Cardinal George Pell has written to Acting Victorian Police Minister Robin Scott asking for an inquiry into a “maliciously timed” leak concerning a police investigation into abuse allegations.
A statement from Cardinal Pell’s office said details of the allegations were published in the Herald Sun, and were “scandalous and utterly false”.
Cardinal Pell has denied the allegations.
“The article published by the Herald Sun leads to the conclusion that this information must have come from Victoria Police or another agency working with it,” the statement from Cardinal Pell’s office said.
Cardinal Pell said the allegations had “never been put to me by police”.
“The leak was clearly designed to cause damage to me as a witness ahead of my evidence in the royal commission next week,” the statement read.
Victoria Police said it had referred the matter to the Independent Broad-based Anti-corruption Commission (IBAC).
“Victoria Police is concerned about media reporting alleging that police have leaked details of a sensitive Taskforce Sano investigation,” a statement read, adding the organisation “takes this allegation seriously”.
Taskforce Sano looks at historical sexual offending.
Cardinal ‘entitled to presumption of innocence’
A spokeswoman for Mr Scott said it was inappropriate for the Acting Minister to comment on any matter before police or IBAC.
However, Treasurer Tim Pallas said there was no need for an inquiry as to how the allegations became public.
“We’ve got royal commissions, we’ve got police investigations; if you add inquiries into that, quite frankly it’s a bit like a dog chasing its tail,” he said.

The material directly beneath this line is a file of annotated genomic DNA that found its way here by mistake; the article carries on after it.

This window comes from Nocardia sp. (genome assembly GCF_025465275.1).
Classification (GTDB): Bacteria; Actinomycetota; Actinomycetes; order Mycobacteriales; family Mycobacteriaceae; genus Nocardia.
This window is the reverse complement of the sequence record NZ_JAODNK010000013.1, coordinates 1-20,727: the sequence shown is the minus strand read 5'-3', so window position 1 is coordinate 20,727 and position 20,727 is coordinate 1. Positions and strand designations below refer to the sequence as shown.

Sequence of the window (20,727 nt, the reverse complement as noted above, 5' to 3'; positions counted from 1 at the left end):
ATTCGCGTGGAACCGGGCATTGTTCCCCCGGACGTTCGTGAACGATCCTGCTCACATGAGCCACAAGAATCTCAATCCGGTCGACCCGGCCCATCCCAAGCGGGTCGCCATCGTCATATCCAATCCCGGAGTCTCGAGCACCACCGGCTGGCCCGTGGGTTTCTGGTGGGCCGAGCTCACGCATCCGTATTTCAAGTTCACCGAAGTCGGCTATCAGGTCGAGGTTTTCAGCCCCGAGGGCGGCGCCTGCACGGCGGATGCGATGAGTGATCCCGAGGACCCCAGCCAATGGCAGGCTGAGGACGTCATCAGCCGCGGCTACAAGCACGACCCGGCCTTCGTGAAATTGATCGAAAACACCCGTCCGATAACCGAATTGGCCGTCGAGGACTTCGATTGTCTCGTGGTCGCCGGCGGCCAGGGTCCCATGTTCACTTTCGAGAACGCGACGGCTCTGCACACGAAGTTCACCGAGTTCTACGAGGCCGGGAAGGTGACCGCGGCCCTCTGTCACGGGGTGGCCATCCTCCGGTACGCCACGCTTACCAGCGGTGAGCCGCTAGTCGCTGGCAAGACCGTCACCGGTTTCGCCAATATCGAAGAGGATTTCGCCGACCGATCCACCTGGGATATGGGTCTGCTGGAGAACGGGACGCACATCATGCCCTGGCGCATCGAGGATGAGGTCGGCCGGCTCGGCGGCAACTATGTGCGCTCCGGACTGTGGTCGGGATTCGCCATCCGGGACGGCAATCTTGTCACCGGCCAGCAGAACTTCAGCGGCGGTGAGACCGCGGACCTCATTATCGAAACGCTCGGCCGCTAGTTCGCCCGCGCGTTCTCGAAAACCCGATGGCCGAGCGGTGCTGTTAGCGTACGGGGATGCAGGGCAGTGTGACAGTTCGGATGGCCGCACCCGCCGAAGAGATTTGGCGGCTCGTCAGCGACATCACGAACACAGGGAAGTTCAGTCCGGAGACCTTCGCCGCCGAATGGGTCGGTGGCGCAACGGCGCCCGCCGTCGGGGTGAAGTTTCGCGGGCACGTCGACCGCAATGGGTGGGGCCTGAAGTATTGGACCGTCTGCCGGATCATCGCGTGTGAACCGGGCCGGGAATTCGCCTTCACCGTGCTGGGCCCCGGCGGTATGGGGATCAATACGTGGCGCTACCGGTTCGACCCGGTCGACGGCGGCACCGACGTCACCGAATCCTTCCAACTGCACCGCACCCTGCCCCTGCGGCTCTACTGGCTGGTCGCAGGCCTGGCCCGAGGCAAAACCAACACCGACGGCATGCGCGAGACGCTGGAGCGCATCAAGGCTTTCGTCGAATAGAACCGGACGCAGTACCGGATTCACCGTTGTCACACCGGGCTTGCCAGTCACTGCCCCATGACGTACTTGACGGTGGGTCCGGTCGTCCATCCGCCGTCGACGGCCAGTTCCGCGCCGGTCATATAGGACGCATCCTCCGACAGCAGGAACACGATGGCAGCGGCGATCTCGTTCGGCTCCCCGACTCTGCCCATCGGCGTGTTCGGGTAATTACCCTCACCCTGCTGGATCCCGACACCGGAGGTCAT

“It’s more important that the substance of the issues are determined and the matter’s properly before the royal commission and Victoria Police.”
He said Cardinal Pell was entitled to the presumption of innocence.
The Cardinal, 74, is due to give evidence to the child abuse royal commission via video link in Rome on Feburary 29, after he was excused from appearing in person due to ill health.
A group of survivors will fly to Rome to hear Cardinal Pell’s evidence in person after a GoFundMe campaign raised funds for their trip.
Commissioner Justice Peter McClellan told the third public hearing sitting in Ballarat the survivors’ request was “reasonable” and that the commission was trying to find a suitable location for the testimony in Rome.
He told the inquiry a suitable hotel room in the city’s centre had been located and tests would be carried out to ensure the hearing could be video linked back to Sydney.
The group of 15, made up of 10 survivors and five support staff, will leave for Rome on Friday.